Battle of the ski resorts: Innsbruck

Innsbruck combines city life with access to huge amounts of skiing but how will it fare in our Battle of the Ski Resorts? 

Nominated by Mary

Ease of access from the UK 7/10

The airport is 15 minutes out of town, and Innsbruck resorts are amazingly well linked, but the airport’s connections to the UK as one of THE major ski hubs could be better. The 10-hour drive is straightforward, with just the Fern Pass to negotiate.

Sense of scale and epicness 7/10

Axamer Lizum and Schlick 2000 are home to the Dolomite-like Kalkkögel; Nordkette has the steepest run in Europe, and Stubai and Kühtai have big, bold mountains in every direction. Altogether, there’s a huge amount of terrain, but it’s hard to remember that when you’re just skiing one area at a time.

Innsbruck: Where skiing meets the city |Mario Webhofer
Innsbruck: Where skiing meets the city |Mario Webhofer

Variety and quality of the pistes 8/10

Muttereralm and Igls score big for beginners with their rolling blues; Schlick 2000, Glungezer and Stubai are intermediate playgrounds, while Axamer Lizum, Nordkette and Kühtai will challenge the boldest of riders. The park at Stubai draws in the world’s best, especially in the early season.

Off-piste potential 8/10

Innsbruck has dubbed itself ’Freeride City’ in its German-speaking promotions. Not surprising considering the reputation of Axamer Lizum, Kühtai, Nordkette and Stubai, with their steep and plentiful ski routes. I’ve found the off-piste at the quieter spots better though. The trees at Schlick hold powder for days, and hardly anyone touches Glungezer.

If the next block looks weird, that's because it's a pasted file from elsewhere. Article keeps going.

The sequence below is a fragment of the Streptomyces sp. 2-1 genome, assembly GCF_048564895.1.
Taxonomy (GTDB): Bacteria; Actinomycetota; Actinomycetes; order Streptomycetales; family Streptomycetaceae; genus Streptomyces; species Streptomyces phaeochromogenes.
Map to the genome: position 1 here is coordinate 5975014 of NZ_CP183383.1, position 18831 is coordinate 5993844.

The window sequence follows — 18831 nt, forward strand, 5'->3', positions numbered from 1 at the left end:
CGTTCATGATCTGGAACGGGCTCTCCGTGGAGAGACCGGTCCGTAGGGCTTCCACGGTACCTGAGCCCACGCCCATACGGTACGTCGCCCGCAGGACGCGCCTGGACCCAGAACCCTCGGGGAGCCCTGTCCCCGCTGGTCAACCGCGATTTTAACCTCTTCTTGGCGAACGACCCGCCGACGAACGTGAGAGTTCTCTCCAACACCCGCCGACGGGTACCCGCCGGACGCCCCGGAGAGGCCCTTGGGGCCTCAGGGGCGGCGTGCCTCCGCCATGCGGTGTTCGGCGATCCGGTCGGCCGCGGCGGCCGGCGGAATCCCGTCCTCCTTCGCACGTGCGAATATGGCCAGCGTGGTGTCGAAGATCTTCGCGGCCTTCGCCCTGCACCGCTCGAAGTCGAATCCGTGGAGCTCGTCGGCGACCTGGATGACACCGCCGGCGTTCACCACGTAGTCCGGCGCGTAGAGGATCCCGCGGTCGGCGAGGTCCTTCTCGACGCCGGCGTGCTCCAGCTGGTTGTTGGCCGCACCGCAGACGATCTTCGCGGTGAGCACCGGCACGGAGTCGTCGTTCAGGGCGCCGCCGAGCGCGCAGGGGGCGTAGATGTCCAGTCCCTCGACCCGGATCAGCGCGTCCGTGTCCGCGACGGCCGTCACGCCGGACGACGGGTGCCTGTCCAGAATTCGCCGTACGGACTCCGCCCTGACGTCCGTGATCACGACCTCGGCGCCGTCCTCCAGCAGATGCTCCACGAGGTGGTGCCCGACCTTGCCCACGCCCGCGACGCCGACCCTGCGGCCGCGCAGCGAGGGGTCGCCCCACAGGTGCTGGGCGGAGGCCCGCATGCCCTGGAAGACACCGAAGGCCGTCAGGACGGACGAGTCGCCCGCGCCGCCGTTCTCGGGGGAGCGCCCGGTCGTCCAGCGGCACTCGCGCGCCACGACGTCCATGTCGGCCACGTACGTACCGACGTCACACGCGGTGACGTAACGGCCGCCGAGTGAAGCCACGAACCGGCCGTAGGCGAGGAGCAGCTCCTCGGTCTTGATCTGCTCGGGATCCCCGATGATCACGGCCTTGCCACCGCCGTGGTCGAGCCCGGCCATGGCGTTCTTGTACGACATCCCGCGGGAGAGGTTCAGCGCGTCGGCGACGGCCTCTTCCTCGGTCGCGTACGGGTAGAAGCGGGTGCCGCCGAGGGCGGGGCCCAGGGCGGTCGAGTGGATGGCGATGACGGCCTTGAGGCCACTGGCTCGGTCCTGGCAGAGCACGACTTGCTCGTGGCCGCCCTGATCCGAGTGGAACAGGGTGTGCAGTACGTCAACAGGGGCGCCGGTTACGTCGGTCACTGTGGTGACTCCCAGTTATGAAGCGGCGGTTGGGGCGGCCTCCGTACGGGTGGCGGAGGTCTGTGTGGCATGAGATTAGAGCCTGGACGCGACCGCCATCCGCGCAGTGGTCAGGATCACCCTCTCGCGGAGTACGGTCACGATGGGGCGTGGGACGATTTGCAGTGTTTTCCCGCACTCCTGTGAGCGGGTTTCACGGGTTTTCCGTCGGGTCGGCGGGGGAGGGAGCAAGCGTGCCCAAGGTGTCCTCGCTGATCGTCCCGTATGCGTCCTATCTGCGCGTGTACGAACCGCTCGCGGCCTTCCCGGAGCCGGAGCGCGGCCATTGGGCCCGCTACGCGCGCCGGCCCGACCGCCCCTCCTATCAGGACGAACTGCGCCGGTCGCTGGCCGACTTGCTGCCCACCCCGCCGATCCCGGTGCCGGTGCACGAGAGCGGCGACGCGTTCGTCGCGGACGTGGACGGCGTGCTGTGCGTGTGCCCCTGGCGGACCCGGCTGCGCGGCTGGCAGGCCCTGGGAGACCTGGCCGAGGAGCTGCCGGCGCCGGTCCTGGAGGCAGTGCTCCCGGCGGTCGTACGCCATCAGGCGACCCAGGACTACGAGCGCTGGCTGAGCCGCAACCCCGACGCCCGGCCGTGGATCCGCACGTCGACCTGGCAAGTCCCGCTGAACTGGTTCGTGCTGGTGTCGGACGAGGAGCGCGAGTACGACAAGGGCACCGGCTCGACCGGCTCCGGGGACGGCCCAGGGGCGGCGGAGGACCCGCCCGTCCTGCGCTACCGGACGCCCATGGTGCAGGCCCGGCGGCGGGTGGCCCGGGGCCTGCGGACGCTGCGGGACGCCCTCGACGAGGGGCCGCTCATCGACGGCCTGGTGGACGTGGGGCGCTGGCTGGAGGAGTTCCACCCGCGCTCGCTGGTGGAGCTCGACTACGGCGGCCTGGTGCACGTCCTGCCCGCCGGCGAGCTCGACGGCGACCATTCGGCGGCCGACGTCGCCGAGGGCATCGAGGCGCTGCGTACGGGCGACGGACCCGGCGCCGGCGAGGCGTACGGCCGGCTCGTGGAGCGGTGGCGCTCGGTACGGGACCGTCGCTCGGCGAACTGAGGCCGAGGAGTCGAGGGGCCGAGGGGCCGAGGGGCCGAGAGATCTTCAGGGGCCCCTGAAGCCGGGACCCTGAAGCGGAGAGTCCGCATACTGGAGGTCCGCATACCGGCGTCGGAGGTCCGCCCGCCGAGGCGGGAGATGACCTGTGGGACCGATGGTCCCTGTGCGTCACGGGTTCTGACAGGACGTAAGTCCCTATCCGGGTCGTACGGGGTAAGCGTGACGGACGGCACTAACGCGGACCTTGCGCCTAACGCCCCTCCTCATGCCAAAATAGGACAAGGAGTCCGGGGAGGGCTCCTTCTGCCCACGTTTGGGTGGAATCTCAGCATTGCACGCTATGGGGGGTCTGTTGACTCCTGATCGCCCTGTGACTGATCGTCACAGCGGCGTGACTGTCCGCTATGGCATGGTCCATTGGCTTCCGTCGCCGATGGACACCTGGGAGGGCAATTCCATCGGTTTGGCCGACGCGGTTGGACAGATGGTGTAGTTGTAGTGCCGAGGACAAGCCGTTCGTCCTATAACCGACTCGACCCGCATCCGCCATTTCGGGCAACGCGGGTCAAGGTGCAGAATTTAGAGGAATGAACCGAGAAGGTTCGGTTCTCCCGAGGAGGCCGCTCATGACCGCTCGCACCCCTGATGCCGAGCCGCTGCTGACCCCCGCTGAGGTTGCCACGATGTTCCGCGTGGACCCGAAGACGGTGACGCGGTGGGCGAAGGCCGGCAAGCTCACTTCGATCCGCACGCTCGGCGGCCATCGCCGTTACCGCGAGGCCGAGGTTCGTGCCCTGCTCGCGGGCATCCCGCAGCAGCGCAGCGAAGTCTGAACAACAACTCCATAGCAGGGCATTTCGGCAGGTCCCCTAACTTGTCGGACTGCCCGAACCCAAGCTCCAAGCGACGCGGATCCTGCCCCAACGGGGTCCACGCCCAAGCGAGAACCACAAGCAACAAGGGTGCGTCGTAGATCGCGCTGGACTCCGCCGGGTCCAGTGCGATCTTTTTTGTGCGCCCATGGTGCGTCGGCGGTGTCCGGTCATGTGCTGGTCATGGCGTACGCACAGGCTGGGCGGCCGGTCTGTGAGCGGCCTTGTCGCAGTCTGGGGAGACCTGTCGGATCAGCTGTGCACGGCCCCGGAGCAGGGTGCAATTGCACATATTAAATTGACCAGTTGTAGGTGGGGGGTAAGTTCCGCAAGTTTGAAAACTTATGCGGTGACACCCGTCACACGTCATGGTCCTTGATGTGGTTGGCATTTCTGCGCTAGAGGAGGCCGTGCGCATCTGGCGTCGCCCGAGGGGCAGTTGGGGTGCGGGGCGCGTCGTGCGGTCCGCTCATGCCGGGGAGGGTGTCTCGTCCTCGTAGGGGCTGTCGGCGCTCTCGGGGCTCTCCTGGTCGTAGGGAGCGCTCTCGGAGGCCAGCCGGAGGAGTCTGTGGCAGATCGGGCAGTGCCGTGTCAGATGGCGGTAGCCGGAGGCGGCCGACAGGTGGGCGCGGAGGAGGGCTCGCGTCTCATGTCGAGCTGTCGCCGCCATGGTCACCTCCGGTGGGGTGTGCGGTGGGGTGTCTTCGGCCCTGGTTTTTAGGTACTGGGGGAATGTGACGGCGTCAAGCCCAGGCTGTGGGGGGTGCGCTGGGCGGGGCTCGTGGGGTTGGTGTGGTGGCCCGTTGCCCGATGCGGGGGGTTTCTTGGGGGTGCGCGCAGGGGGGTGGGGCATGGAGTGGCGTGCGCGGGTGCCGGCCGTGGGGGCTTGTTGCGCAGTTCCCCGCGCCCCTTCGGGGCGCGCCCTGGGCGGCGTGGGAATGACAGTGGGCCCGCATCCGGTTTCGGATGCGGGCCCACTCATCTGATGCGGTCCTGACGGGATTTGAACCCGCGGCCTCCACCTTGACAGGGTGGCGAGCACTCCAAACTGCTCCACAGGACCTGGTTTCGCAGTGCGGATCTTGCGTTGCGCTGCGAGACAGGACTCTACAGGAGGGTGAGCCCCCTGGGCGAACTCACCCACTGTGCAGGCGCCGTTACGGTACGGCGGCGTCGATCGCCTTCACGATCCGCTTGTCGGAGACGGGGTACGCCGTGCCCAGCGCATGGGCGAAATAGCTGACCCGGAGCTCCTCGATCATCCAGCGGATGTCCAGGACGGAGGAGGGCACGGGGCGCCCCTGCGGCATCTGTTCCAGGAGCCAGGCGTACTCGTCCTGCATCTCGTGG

Lapability 8/10

The 70% gradient of the Hafelekarrinne, off the top of the Nordkette, is worth picking over a few times, as are most of the runs at Axamer Lizum and Glungezer.

On hill grub 8/10

With the exception of Stubai and maybe Kühtai, this is about as cheap as Eurozone ski grub gets. Local classics like Kasespätzle (a cheesey pasta dish) and Tiroler Gröstl (hash) rarely cost more than €8 and can happily feed two. Glungezer’s Tulfein Alm is great value, especially if you’re partial to Knödel (dumplings).

Après scene 7/10

This is not your typical ski town. There are a couple of umbrella bars at mountain bases, but Innsbruck itself does not get going until the early hours. But it’s a student city, so the crowd is young and the drinks are cheap. The best spots include Tribaun for craft beers from around the world, and Cococabana for karaoke.

Base suitability 8/10

Not only can you ski all nine ski areas on the OlympiaWorld lift pass, but it’s the best base for exploring the rest of the Tyrol. Both Kitzbühel and St Anton are easily reached by train, and the Zillertal is just an hour away. Touring is extensive and the Stubai glacier means you can don your t-shirt and ski well into summer, too.

Family friendly? 6/10

Muttereralm and Igls are both first-rate family resorts with great facilities for kids. But lugging them up from Innsbruck in time for ski school every morning? Not ideal, though there are plenty of off-slope activities to make up for it.

RANK: Joint 8th